How an internal cumbustion engine works

Essay by newmster32College, UndergraduateA+, November 2002

download word file, 11 pages 4.5


Internal Combustion Engine, a heat engine in which the fuel is burned (

that is, united with oxygen ) within the confining space of the engine itself.

This burning process releases large amounts of energy, which are transformed

into work through the mechanism of the engine. This type of engine different

from the steam engine, which process with an external combustion engine that

fuel burned apart from the engine. The principal types of internal combustion

engine are : reciprocating engine such as Otto-engine, and Diesel engines ; and

rotary engines, such as the Wankel engine and the Gas-turbine engine.

In general, the internal combustion engine has become the means of

propulsion in the transportation field, with the exception of large ships

requiring over 4,000 shaft horsepower ( hp).

In stationary applications, size of unit and local factor often

determine the choice between the use of steam and diesel engine.

Diesel power

plants have a distinct economic advantage over steam engine when size of the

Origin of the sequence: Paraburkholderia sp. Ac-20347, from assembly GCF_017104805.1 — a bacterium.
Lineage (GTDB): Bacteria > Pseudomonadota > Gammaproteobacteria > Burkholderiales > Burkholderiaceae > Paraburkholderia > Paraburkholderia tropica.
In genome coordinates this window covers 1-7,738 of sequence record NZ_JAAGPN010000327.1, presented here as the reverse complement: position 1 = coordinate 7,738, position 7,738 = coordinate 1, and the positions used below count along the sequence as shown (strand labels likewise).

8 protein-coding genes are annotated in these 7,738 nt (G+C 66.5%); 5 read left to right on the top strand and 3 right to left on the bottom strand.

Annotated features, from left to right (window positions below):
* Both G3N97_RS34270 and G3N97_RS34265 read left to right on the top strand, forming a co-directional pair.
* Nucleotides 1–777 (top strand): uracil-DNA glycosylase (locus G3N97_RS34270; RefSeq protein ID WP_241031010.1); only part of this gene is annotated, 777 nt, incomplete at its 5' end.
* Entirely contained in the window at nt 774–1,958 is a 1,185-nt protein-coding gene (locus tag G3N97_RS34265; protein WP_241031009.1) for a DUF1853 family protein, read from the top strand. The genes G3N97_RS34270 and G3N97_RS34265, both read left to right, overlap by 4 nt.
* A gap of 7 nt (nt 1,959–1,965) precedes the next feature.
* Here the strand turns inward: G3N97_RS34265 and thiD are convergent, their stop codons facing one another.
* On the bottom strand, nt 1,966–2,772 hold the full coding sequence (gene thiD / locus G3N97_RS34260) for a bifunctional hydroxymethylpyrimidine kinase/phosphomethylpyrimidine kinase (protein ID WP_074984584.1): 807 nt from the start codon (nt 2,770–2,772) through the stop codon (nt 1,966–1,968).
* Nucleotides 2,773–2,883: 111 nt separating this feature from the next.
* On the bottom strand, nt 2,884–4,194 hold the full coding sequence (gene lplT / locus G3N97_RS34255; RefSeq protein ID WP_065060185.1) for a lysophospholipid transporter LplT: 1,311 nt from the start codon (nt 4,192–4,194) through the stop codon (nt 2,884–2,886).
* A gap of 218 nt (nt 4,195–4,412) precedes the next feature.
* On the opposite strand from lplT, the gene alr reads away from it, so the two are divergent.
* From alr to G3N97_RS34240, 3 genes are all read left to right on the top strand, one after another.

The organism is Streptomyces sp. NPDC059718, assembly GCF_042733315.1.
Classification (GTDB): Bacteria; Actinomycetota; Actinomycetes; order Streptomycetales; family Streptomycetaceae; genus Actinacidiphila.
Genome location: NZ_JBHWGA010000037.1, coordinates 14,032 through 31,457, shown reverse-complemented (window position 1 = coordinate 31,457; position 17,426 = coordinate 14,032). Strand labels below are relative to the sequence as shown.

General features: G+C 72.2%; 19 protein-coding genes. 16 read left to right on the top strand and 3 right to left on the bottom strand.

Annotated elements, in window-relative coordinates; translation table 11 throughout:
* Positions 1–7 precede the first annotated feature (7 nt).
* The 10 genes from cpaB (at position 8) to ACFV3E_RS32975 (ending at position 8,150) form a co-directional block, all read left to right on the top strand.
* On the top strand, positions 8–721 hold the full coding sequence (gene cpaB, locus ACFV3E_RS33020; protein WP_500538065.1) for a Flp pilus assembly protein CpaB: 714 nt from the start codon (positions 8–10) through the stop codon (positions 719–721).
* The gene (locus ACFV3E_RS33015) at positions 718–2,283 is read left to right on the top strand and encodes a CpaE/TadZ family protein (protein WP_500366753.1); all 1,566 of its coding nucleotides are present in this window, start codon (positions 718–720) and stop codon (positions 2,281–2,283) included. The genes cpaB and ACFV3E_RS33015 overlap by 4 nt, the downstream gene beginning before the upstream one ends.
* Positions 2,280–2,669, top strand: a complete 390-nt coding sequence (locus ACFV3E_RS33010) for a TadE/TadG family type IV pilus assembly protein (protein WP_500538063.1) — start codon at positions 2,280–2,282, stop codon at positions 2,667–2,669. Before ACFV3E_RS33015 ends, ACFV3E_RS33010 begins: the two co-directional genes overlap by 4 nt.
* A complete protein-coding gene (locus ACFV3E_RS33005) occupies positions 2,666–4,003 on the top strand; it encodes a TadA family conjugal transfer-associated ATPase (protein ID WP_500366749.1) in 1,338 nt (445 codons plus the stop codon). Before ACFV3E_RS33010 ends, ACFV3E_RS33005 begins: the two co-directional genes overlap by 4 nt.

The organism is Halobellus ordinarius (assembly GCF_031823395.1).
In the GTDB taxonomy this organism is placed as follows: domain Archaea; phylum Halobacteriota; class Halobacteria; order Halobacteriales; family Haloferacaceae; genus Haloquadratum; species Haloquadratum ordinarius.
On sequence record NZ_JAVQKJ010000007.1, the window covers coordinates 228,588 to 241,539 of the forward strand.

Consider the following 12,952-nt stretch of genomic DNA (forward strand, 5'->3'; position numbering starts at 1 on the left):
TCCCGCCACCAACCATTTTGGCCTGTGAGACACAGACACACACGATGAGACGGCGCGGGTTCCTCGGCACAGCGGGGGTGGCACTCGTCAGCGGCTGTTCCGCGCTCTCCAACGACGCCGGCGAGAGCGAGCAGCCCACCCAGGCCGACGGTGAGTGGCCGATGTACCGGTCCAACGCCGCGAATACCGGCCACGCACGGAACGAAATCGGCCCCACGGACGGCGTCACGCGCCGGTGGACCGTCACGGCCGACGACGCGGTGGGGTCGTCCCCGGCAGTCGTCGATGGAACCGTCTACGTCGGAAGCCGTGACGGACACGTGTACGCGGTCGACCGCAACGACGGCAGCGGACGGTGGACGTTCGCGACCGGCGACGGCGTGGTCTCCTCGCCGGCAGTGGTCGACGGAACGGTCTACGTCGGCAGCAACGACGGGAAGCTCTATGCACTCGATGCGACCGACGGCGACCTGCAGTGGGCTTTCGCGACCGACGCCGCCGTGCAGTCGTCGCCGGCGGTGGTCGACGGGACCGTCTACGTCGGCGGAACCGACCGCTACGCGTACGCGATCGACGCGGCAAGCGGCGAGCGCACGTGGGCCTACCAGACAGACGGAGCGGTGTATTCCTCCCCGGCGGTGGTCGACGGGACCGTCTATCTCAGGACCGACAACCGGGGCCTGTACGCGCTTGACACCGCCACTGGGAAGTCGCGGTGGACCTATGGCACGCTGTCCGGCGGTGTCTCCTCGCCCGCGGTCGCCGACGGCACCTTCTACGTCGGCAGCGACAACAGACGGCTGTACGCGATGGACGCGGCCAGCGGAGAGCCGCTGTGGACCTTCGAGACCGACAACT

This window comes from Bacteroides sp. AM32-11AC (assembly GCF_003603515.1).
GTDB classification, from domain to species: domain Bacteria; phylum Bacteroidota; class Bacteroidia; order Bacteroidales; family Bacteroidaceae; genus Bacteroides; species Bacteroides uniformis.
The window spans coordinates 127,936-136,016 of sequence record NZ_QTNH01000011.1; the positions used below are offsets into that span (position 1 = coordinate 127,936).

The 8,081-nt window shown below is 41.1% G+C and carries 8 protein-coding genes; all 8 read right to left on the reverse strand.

plant is under about 1,000 hp. However there are many diesel engine plants much

large than this. Internal combustion engines are particularly appropriate for

seasonal industries, because of the small standby losses with these engines

during the shutdown period.


The first experimental internal combustion engine was made by a Dutch

astronomer, Christian Huygens, who, in 1680, applied a principle advanced by

Jean de Hautefeuille in 1678 for drawing water. This principle was based on the

fact that the explosion of a small amount of gunpowder in a closed chamber

provided with escape valves would create a vacuum when the gases of combustion

cooled. Huygens, using a cylinder containing a piston, was able to move it in

this manner by the external atmospheric pressure.

The first commercially practical internal combustion engine was built by...